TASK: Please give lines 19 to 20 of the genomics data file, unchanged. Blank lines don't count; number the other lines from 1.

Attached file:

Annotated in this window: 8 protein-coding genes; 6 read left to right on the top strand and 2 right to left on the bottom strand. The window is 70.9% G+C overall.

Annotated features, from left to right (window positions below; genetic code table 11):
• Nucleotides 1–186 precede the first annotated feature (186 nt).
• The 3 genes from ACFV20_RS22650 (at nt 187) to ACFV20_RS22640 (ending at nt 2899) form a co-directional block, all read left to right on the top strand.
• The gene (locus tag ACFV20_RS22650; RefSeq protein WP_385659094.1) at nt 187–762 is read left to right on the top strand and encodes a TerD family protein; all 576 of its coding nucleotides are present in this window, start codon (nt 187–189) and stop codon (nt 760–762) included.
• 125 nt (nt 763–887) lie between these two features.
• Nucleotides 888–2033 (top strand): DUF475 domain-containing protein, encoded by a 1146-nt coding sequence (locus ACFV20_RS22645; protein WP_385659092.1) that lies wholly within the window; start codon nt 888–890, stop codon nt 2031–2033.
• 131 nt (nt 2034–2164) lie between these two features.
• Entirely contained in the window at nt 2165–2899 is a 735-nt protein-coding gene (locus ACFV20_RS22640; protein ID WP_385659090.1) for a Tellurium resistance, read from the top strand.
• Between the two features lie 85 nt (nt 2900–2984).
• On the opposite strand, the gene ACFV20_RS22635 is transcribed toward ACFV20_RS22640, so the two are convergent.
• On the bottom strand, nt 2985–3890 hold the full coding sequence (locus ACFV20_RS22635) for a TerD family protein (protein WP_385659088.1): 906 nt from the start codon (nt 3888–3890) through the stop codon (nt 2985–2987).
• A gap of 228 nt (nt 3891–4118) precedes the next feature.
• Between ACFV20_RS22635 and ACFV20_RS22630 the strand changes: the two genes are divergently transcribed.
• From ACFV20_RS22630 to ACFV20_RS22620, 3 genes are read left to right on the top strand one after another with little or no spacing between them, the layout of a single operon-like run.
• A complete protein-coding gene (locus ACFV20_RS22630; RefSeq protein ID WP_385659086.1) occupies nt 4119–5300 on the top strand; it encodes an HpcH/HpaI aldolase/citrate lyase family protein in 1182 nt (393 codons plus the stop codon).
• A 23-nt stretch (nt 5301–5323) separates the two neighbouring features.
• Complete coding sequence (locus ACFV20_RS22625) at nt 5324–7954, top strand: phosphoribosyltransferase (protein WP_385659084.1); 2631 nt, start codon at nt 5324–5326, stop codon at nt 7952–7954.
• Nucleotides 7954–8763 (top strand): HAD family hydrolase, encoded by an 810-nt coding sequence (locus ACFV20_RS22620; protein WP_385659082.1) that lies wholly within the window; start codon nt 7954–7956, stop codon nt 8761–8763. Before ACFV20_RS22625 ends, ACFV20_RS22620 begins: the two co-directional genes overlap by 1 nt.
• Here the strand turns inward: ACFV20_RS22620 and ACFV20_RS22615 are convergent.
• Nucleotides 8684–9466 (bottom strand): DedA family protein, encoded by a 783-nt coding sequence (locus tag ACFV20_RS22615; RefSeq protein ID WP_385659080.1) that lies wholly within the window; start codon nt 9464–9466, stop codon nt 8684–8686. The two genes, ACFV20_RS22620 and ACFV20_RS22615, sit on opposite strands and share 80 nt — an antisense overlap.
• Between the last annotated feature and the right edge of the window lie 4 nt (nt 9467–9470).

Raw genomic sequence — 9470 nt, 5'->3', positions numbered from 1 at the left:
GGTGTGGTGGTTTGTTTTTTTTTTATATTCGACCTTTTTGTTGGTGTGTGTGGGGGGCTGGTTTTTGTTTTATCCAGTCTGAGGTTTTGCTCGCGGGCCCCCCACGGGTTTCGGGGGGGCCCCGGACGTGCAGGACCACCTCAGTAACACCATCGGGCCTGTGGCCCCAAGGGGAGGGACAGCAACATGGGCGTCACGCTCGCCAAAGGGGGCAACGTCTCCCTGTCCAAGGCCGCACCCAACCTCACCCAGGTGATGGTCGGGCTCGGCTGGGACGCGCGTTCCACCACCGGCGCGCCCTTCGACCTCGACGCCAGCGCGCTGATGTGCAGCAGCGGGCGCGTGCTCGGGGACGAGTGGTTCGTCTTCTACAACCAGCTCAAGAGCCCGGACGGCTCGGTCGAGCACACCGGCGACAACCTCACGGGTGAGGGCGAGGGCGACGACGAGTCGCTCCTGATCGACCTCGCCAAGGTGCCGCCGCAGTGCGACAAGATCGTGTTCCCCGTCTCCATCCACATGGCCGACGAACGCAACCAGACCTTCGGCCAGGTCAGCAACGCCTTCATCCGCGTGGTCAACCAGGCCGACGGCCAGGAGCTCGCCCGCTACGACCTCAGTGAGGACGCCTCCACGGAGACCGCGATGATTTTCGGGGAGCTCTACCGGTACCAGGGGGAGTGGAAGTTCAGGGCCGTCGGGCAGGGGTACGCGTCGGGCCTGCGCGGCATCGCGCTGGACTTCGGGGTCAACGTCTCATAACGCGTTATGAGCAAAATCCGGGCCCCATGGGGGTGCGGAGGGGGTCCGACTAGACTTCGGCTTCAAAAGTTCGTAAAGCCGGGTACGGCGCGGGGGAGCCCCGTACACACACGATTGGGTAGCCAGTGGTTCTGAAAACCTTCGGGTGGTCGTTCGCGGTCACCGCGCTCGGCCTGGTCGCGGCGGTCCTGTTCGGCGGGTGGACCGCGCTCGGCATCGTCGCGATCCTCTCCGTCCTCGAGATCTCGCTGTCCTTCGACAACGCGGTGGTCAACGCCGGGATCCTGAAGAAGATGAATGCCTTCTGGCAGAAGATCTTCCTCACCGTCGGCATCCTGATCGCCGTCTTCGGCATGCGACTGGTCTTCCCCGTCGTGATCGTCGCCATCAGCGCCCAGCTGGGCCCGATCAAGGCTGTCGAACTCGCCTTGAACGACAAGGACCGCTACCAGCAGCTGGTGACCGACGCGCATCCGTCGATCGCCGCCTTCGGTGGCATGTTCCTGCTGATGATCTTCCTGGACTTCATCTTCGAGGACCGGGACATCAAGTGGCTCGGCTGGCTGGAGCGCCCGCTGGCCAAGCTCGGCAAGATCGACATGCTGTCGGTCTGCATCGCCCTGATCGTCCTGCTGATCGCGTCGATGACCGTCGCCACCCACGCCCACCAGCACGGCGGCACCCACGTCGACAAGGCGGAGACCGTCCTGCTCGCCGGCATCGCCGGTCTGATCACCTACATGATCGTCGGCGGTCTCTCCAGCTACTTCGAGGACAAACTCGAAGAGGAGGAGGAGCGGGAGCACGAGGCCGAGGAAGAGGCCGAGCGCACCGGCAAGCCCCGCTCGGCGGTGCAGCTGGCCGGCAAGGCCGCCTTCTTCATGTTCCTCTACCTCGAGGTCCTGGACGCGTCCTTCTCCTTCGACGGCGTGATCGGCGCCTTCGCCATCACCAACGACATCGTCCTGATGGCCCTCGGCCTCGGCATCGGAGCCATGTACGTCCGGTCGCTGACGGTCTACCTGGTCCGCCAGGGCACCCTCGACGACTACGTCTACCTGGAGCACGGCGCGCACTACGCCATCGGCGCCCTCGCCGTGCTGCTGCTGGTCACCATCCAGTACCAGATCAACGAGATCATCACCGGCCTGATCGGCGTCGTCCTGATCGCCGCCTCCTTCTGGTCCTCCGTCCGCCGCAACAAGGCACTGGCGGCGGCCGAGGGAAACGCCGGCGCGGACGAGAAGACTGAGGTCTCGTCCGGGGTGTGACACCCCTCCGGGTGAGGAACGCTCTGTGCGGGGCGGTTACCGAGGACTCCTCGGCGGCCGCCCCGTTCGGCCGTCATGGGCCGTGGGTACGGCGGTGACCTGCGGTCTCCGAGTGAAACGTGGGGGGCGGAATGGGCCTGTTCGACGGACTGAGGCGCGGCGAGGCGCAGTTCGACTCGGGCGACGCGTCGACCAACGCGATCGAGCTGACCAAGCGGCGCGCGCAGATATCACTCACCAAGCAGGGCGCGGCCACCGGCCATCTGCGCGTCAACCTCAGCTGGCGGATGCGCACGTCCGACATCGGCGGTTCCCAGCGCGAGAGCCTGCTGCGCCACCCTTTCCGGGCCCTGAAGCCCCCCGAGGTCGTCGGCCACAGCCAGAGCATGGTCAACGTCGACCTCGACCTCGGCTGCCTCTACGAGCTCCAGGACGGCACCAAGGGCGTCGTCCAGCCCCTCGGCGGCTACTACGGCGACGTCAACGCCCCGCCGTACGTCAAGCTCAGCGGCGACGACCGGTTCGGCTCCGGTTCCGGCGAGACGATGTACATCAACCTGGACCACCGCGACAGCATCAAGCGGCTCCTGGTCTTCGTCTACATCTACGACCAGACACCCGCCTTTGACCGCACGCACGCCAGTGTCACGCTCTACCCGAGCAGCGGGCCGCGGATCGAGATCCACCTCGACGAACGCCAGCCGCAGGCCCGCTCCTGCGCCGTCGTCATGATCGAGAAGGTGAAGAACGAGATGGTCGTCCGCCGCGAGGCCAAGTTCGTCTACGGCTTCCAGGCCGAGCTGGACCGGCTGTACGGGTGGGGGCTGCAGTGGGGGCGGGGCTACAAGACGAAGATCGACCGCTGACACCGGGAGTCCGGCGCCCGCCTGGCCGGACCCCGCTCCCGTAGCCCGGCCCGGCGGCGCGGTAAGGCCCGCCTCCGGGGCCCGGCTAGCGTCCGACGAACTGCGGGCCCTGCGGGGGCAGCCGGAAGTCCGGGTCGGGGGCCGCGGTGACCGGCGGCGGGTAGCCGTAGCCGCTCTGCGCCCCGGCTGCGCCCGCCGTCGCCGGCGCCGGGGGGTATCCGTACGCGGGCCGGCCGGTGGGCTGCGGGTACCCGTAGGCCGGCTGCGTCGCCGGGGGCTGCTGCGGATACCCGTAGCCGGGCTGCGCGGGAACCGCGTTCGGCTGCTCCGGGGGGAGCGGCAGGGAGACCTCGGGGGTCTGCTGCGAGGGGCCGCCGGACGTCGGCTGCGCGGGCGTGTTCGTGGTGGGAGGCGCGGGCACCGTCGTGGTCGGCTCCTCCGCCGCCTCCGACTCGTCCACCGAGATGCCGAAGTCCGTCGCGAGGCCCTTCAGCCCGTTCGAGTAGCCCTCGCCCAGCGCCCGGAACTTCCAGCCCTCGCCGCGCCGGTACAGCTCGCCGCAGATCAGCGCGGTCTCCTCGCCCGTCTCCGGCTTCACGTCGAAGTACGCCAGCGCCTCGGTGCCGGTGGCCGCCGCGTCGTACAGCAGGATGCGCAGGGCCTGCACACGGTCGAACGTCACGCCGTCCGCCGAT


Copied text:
• Nucleotides 7954–8763 (top strand): HAD family hydrolase, encoded by an 810-nt coding sequence (locus ACFV20_RS22620; protein WP_385659082.1) that lies wholly within the window; start codon nt 7954–7956, stop codon nt 8761–8763. Before ACFV20_RS22625 ends, ACFV20_RS22620 begins: the two co-directional genes overlap by 1 nt.
• Here the strand turns inward: ACFV20_RS22620 and ACFV20_RS22615 are convergent.